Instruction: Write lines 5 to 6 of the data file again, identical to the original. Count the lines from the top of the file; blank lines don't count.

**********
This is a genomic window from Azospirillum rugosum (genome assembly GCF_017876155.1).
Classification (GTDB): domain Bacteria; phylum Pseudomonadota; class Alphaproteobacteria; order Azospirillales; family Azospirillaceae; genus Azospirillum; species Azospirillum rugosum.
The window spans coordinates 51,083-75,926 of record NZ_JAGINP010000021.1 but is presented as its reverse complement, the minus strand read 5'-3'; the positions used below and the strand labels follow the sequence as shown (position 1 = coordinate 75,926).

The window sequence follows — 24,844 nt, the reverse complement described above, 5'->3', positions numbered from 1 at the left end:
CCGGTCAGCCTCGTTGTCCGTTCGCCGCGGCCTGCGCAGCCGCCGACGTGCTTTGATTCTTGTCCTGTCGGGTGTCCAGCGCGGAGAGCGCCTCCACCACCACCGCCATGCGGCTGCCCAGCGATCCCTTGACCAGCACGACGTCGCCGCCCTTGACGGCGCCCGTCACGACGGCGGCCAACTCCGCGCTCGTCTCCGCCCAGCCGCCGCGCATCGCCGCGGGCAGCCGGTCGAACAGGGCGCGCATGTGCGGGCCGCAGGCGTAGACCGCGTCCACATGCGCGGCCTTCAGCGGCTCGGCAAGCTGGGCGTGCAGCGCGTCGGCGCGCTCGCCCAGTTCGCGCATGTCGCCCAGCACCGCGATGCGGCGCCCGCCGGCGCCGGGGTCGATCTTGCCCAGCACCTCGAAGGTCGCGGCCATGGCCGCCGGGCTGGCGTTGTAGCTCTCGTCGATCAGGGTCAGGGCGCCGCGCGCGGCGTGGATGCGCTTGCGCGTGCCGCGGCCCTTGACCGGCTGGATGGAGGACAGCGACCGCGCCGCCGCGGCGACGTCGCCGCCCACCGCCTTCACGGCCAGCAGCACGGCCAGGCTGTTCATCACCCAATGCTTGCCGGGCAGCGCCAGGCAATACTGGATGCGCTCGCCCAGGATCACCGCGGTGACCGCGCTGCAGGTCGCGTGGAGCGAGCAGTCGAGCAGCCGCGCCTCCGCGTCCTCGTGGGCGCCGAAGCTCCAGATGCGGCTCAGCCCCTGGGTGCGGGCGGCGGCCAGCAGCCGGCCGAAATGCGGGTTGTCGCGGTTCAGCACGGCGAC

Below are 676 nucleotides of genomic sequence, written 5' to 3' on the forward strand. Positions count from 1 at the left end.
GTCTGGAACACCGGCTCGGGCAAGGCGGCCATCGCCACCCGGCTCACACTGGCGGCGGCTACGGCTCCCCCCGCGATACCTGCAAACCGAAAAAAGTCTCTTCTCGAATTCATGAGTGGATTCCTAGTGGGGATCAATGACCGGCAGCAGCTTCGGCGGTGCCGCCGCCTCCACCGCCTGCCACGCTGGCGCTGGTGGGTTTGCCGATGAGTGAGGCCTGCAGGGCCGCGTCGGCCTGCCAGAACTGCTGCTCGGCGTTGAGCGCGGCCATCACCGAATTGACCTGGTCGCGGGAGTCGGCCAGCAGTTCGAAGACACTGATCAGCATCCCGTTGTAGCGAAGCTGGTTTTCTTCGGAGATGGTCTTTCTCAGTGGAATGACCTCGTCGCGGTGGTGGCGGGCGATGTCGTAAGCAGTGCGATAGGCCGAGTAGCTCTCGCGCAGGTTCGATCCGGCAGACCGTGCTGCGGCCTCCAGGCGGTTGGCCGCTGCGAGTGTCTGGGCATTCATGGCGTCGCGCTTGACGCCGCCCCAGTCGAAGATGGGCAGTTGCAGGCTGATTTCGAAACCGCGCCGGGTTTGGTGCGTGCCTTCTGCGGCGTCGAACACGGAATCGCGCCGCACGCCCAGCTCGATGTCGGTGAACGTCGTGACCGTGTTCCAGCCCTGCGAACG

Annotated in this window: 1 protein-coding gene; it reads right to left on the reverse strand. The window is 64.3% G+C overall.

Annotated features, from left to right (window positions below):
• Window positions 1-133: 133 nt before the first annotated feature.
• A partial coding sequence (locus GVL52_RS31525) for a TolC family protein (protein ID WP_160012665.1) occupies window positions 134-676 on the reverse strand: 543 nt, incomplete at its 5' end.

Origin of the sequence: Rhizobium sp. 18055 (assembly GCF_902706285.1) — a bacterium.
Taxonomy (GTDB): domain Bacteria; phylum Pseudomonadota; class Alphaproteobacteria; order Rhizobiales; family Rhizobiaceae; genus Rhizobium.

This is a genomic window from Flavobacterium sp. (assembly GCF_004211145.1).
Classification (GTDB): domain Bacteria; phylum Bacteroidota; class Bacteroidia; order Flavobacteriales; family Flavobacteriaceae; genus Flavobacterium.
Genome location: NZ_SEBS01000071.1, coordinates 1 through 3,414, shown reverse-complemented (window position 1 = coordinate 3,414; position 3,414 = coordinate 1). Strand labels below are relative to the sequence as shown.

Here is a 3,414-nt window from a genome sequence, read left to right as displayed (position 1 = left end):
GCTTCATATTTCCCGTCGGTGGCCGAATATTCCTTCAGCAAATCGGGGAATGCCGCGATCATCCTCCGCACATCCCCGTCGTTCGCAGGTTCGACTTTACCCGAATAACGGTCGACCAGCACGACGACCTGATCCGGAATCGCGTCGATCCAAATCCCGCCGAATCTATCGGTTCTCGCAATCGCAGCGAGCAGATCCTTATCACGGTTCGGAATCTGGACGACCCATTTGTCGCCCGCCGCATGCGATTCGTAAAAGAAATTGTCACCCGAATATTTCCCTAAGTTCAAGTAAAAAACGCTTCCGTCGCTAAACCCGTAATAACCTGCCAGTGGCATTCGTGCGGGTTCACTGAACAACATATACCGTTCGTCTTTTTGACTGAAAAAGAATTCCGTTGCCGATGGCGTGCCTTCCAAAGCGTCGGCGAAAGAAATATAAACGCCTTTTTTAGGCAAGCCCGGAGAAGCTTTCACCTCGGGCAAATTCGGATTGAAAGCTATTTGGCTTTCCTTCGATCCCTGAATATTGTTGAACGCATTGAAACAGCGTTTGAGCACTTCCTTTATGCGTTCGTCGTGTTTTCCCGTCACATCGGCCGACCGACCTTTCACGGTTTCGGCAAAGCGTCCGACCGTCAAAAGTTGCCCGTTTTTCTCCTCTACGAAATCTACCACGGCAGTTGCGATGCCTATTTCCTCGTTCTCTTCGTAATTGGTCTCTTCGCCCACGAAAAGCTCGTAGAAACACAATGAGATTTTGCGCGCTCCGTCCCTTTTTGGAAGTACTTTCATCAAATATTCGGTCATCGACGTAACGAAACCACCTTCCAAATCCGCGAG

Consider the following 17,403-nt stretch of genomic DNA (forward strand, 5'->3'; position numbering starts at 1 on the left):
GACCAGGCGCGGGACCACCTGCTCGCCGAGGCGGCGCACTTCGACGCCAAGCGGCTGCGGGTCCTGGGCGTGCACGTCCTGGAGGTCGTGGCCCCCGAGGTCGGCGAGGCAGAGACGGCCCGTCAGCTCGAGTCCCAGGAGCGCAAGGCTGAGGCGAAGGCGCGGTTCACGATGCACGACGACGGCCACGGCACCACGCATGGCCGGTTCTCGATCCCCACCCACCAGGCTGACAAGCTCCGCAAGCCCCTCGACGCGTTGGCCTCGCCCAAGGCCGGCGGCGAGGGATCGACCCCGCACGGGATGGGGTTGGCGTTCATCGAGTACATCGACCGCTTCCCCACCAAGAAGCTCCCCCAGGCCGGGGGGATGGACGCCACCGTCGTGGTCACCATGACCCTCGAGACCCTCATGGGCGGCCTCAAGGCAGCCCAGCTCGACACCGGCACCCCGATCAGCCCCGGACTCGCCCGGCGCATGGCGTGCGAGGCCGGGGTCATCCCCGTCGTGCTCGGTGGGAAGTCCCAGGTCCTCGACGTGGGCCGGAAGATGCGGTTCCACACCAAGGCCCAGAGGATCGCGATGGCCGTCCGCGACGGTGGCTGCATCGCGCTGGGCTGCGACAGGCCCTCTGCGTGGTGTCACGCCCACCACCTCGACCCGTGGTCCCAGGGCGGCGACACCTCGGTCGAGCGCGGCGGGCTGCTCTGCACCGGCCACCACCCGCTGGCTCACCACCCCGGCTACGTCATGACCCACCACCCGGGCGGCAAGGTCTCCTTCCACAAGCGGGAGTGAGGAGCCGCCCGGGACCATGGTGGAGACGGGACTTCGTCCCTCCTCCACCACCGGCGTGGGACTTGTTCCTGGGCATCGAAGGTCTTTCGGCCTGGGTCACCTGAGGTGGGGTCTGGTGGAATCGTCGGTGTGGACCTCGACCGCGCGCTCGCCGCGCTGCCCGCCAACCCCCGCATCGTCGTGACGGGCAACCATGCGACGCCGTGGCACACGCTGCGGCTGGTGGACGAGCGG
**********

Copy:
CCGGTCAGCCTCGTTGTCCGTTCGCCGCGGCCTGCGCAGCCGCCGACGTGCTTTGATTCTTGTCCTGTCGGGTGTCCAGCGCGGAGAGCGCCTCCACCACCACCGCCATGCGGCTGCCCAGCGATCCCTTGACCAGCACGACGTCGCCGCCCTTGACGGCGCCCGTCACGACGGCGGCCAACTCCGCGCTCGTCTCCGCCCAGCCGCCGCGCATCGCCGCGGGCAGCCGGTCGAACAGGGCGCGCATGTGCGGGCCGCAGGCGTAGACCGCGTCCACATGCGCGGCCTTCAGCGGCTCGGCAAGCTGGGCGTGCAGCGCGTCGGCGCGCTCGCCCAGTTCGCGCATGTCGCCCAGCACCGCGATGCGGCGCCCGCCGGCGCCGGGGTCGATCTTGCCCAGCACCTCGAAGGTCGCGGCCATGGCCGCCGGGCTGGCGTTGTAGCTCTCGTCGATCAGGGTCAGGGCGCCGCGCGCGGCGTGGATGCGCTTGCGCGTGCCGCGGCCCTTGACCGGCTGGATGGAGGACAGCGACCGCGCCGCCGCGGCGACGTCGCCGCCCACCGCCTTCACGGCCAGCAGCACGGCCAGGCTGTTCATCACCCAATGCTTGCCGGGCAGCGCCAGGCAATACTGGATGCGCTCGCCCAGGATCACCGCGGTGACCGCGCTGCAGGTCGCGTGGAGCGAGCAGTCGAGCAGCCGCGCCTCCGCGTCCTCGTGGGCGCCGAAGCTCCAGATGCGGCTCAGCCCCTGGGTGCGGGCGGCGGCCAGCAGCCGGCCGAAATGCGGGTTGTCGCGGTTCAGCACGGCGAC

Below are 676 nucleotides of genomic sequence, written 5' to 3' on the forward strand. Positions count from 1 at the left end.